Most people discuss personal finance rules in absolute terms.  I hate it! I truly believe there are almost NO SET PERSONAL FINANCE RULES.  Rather, personal finances are well just that…personal and as I was reminded the other day local.  When I read posts about other personal finance bloggers and their housing expenses I become jealous (read: angry).  Well today I got a reminder that how local personal finance is and that it is all relevant.  I live and grew up in one of the most expensive parts of the country (Long Island), but was shocked talking to a buddy today who is moving to New York City next month.

When he told me his rent I wasn’t flabbergasted since I have had a bunch of friends who have lived in the city at one point, but I certainly had a “what the F” moment.  Yes, I put flabbergasted below what the f.  I just couldn’t resist the opportunity to figure out how much of my monthly nut is encompassed by just his rent.  He didn’t mind too much since I have known him since we were twelve and he is moving to “the city” under the best of conditions.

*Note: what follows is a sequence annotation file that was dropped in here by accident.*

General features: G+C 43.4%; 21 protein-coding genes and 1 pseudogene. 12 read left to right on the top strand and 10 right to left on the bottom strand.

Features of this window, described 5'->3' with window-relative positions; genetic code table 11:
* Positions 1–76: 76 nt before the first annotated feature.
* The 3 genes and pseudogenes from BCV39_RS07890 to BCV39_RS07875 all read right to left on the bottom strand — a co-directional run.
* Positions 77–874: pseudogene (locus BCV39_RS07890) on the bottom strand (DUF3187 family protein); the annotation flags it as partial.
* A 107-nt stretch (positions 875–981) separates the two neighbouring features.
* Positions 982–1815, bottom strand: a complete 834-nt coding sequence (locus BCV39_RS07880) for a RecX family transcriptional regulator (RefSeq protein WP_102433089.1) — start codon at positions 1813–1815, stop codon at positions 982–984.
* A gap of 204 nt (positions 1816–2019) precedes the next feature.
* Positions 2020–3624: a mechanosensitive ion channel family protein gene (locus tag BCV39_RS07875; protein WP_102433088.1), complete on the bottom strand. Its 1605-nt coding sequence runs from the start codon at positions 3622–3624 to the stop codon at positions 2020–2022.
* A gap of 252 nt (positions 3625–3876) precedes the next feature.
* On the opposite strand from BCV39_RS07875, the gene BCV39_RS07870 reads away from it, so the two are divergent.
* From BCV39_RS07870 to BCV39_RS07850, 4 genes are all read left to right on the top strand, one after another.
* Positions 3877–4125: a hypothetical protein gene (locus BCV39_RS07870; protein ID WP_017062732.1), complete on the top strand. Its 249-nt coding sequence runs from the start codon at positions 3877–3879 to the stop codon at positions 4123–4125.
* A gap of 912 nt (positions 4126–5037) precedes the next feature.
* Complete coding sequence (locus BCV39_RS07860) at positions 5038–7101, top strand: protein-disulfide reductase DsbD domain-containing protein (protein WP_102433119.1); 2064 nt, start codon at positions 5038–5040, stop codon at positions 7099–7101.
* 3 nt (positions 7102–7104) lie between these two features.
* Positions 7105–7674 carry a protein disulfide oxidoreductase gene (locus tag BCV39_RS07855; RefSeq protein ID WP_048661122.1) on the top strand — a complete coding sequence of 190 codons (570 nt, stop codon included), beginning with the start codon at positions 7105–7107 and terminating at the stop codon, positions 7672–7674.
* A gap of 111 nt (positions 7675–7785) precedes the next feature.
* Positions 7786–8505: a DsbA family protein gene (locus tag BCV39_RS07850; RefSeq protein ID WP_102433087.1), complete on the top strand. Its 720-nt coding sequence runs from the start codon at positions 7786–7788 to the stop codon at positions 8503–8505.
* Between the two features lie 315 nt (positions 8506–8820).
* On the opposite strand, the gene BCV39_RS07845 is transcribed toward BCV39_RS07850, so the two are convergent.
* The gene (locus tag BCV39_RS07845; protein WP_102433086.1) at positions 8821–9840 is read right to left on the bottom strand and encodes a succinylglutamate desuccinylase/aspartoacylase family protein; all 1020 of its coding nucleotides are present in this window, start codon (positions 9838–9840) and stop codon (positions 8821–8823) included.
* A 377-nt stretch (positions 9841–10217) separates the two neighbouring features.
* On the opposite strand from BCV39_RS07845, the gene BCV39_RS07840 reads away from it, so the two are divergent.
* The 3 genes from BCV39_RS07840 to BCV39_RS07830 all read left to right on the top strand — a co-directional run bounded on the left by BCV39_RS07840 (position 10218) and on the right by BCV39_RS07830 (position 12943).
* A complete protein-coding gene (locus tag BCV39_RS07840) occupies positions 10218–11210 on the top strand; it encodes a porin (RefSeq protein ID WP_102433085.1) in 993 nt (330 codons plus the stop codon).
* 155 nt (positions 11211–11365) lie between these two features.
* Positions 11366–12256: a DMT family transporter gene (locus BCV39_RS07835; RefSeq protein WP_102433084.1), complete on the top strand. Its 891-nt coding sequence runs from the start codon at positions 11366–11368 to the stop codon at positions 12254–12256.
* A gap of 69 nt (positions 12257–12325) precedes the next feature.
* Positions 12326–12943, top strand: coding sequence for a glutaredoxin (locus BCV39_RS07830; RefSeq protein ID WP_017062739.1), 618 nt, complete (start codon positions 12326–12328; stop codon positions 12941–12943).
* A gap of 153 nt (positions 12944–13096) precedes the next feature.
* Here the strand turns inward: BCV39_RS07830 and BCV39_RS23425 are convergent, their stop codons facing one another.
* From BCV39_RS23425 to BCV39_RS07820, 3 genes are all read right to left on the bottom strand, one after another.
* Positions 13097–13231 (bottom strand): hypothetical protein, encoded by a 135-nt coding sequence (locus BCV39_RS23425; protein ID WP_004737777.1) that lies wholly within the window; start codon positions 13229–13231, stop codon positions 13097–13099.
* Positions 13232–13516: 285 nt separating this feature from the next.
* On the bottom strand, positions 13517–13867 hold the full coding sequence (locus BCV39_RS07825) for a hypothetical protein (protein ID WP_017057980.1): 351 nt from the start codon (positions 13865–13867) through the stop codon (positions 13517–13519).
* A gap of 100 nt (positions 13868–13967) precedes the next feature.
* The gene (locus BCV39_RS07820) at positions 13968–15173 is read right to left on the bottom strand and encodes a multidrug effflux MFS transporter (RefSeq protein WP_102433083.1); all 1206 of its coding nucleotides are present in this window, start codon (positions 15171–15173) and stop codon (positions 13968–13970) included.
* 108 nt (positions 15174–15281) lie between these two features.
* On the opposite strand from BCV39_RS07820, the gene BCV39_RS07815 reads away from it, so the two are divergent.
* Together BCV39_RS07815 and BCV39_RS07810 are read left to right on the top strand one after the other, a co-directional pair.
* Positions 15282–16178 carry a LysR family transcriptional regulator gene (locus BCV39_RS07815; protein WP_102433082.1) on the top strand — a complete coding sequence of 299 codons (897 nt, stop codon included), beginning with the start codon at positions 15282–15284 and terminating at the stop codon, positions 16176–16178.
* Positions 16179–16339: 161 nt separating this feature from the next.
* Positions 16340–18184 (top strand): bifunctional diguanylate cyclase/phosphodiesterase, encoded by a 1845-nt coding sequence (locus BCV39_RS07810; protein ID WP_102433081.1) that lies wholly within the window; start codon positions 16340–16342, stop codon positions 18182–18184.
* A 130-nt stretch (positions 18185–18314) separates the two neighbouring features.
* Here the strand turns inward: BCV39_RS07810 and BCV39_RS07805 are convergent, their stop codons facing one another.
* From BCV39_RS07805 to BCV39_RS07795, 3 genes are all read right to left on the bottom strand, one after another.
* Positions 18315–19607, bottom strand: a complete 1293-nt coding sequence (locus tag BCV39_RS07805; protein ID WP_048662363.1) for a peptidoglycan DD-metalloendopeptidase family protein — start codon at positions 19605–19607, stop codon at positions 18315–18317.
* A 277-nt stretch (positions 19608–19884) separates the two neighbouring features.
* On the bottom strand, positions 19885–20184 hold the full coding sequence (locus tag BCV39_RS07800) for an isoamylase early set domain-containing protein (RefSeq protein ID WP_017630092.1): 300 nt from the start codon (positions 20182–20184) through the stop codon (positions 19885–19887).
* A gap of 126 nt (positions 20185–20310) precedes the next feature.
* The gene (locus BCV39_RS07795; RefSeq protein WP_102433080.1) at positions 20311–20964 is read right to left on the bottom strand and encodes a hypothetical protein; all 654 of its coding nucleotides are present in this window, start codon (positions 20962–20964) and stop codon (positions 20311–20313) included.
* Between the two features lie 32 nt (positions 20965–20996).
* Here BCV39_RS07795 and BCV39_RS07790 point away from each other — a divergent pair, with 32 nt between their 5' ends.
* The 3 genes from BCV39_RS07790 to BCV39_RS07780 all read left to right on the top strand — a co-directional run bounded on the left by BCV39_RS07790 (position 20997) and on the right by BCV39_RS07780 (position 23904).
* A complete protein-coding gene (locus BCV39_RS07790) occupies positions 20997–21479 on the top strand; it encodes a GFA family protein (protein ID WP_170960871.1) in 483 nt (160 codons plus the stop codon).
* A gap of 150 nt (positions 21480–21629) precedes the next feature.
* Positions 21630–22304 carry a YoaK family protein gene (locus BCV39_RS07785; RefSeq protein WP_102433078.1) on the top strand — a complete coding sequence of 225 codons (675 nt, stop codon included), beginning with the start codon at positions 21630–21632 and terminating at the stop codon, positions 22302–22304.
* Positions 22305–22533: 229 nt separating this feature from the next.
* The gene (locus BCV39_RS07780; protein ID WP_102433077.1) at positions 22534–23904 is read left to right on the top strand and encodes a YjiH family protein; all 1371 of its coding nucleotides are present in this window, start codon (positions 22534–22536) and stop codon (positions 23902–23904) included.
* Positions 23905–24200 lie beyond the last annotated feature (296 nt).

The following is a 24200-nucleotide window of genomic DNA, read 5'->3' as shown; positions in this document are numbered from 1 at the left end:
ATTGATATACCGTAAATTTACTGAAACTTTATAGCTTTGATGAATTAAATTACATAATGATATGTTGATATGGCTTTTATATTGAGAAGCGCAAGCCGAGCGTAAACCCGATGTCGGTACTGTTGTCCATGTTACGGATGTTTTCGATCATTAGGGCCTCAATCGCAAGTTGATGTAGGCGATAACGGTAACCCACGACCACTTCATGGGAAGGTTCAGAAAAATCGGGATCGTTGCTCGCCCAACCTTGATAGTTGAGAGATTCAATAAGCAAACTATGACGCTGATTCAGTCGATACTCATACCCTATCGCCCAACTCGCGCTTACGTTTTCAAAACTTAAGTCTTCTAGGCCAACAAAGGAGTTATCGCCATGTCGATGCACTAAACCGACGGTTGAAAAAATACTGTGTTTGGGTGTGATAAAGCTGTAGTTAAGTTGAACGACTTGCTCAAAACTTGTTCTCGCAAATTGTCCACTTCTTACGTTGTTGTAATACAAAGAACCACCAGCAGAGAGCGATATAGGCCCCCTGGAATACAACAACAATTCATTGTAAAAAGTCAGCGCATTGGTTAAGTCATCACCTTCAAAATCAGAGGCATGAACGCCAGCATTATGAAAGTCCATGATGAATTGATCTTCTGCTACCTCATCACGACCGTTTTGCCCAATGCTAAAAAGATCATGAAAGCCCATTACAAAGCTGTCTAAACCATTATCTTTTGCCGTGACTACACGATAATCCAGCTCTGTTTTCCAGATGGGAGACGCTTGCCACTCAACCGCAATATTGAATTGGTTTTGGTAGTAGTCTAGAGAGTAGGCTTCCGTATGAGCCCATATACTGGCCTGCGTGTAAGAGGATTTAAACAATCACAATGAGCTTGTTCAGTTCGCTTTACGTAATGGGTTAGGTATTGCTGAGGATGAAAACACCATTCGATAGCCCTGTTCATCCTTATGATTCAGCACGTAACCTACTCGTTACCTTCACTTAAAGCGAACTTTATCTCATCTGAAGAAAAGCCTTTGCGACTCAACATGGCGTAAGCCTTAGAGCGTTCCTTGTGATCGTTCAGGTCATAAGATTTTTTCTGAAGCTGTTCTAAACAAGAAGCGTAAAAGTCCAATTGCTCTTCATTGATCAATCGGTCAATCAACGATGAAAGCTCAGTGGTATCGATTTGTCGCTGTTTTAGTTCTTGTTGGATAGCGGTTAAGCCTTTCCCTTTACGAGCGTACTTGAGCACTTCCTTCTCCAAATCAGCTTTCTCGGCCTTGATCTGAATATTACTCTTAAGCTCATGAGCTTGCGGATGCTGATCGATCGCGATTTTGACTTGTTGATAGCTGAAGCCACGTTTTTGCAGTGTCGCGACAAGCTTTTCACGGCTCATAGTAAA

Before looking at my particular example I think some perspective is needed.  In 2009 (post crash) the mean single family house where I grew up was over $680,000 while the mean of my new town was $575,000 in 2009.  Mean is probably a terrible way to describe the housing costs, but it is the data I have to go off from City Data.

With that in mind lets look at my information:

  • My Original Note was for $388,000 (put 20% down on a $485K home).
  • 30 Year Fixed
  • 3.375%
  • Taxes are about $11,000
  • No Idea about Homeowner’s insurance cost but they are factored in
  • My Payment all in is just shy of $3,000.

His rent was more.  The Wife’s leased minivan (man, do I hate that thing) is $369/mo.  His rent is still more.  I pay about $130 for my triple play package…now we are getting closer.

Does Any of this Matter?

Nope! But I was reminded of a very valuable lesson that I have seem to have forgotten over the years.  Beyond the basics about credit card debt personal finances are very personal and thus very local.  For instance, someone borrowing money to buy a pick up truck would make zero sense to me unless that person was a contractor, however, there were about 200,000 of them sold in July 2013 apparently the rest of the Country feels differently!  Similarly, someone’s housing and food costs matter a lot where they live.